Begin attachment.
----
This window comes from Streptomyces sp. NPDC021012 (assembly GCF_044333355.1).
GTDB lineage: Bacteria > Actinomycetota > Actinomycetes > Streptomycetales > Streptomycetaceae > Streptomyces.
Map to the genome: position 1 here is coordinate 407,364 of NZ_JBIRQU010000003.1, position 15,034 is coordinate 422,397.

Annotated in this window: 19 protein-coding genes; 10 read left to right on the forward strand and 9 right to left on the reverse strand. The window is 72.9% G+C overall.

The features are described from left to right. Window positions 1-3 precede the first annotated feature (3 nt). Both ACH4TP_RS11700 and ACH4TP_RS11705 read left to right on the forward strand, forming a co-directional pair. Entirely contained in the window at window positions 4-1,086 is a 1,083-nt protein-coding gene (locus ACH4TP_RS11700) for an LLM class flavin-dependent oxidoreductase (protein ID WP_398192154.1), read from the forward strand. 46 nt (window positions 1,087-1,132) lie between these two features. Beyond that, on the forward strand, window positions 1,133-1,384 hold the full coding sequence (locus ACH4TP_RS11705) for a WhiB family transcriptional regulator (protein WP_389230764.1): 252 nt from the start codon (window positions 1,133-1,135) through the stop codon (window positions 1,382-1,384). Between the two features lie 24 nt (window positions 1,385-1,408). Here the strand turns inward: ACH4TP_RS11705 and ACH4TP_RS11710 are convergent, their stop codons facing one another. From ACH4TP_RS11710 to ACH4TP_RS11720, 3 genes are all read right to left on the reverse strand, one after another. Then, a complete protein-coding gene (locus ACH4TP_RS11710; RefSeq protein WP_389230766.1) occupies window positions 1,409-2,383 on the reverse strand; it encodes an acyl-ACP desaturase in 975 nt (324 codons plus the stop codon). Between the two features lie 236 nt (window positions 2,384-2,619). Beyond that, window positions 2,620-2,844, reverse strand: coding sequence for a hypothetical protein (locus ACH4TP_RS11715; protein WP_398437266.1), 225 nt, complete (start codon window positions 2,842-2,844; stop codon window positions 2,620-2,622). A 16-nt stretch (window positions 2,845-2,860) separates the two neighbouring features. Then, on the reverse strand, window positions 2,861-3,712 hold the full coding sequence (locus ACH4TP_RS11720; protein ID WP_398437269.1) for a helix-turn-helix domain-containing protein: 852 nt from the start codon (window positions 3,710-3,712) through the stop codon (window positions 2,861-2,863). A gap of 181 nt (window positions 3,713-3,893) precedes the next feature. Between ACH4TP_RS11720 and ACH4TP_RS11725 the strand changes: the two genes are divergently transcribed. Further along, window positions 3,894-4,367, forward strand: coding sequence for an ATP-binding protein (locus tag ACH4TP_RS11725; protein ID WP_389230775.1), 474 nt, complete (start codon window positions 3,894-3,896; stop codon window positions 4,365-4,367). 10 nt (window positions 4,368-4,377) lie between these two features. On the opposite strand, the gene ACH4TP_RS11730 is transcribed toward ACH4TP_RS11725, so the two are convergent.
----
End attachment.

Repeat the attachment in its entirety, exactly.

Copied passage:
This window comes from Streptomyces sp. NPDC021012 (assembly GCF_044333355.1).
GTDB lineage: Bacteria > Actinomycetota > Actinomycetes > Streptomycetales > Streptomycetaceae > Streptomyces.
Map to the genome: position 1 here is coordinate 407,364 of NZ_JBIRQU010000003.1, position 15,034 is coordinate 422,397.

Annotated in this window: 19 protein-coding genes; 10 read left to right on the forward strand and 9 right to left on the reverse strand. The window is 72.9% G+C overall.

The features are described from left to right. Window positions 1-3 precede the first annotated feature (3 nt). Both ACH4TP_RS11700 and ACH4TP_RS11705 read left to right on the forward strand, forming a co-directional pair. Entirely contained in the window at window positions 4-1,086 is a 1,083-nt protein-coding gene (locus ACH4TP_RS11700) for an LLM class flavin-dependent oxidoreductase (protein ID WP_398192154.1), read from the forward strand. 46 nt (window positions 1,087-1,132) lie between these two features. Beyond that, on the forward strand, window positions 1,133-1,384 hold the full coding sequence (locus ACH4TP_RS11705) for a WhiB family transcriptional regulator (protein WP_389230764.1): 252 nt from the start codon (window positions 1,133-1,135) through the stop codon (window positions 1,382-1,384). Between the two features lie 24 nt (window positions 1,385-1,408). Here the strand turns inward: ACH4TP_RS11705 and ACH4TP_RS11710 are convergent, their stop codons facing one another. From ACH4TP_RS11710 to ACH4TP_RS11720, 3 genes are all read right to left on the reverse strand, one after another. Then, a complete protein-coding gene (locus ACH4TP_RS11710; RefSeq protein WP_389230766.1) occupies window positions 1,409-2,383 on the reverse strand; it encodes an acyl-ACP desaturase in 975 nt (324 codons plus the stop codon). Between the two features lie 236 nt (window positions 2,384-2,619). Beyond that, window positions 2,620-2,844, reverse strand: coding sequence for a hypothetical protein (locus ACH4TP_RS11715; protein WP_398437266.1), 225 nt, complete (start codon window positions 2,842-2,844; stop codon window positions 2,620-2,622). A 16-nt stretch (window positions 2,845-2,860) separates the two neighbouring features. Then, on the reverse strand, window positions 2,861-3,712 hold the full coding sequence (locus ACH4TP_RS11720; protein ID WP_398437269.1) for a helix-turn-helix domain-containing protein: 852 nt from the start codon (window positions 3,710-3,712) through the stop codon (window positions 2,861-2,863). A gap of 181 nt (window positions 3,713-3,893) precedes the next feature. Between ACH4TP_RS11720 and ACH4TP_RS11725 the strand changes: the two genes are divergently transcribed. Further along, window positions 3,894-4,367, forward strand: coding sequence for an ATP-binding protein (locus tag ACH4TP_RS11725; protein ID WP_389230775.1), 474 nt, complete (start codon window positions 3,894-3,896; stop codon window positions 4,365-4,367). 10 nt (window positions 4,368-4,377) lie between these two features. On the opposite strand, the gene ACH4TP_RS11730 is transcribed toward ACH4TP_RS11725, so the two are convergent.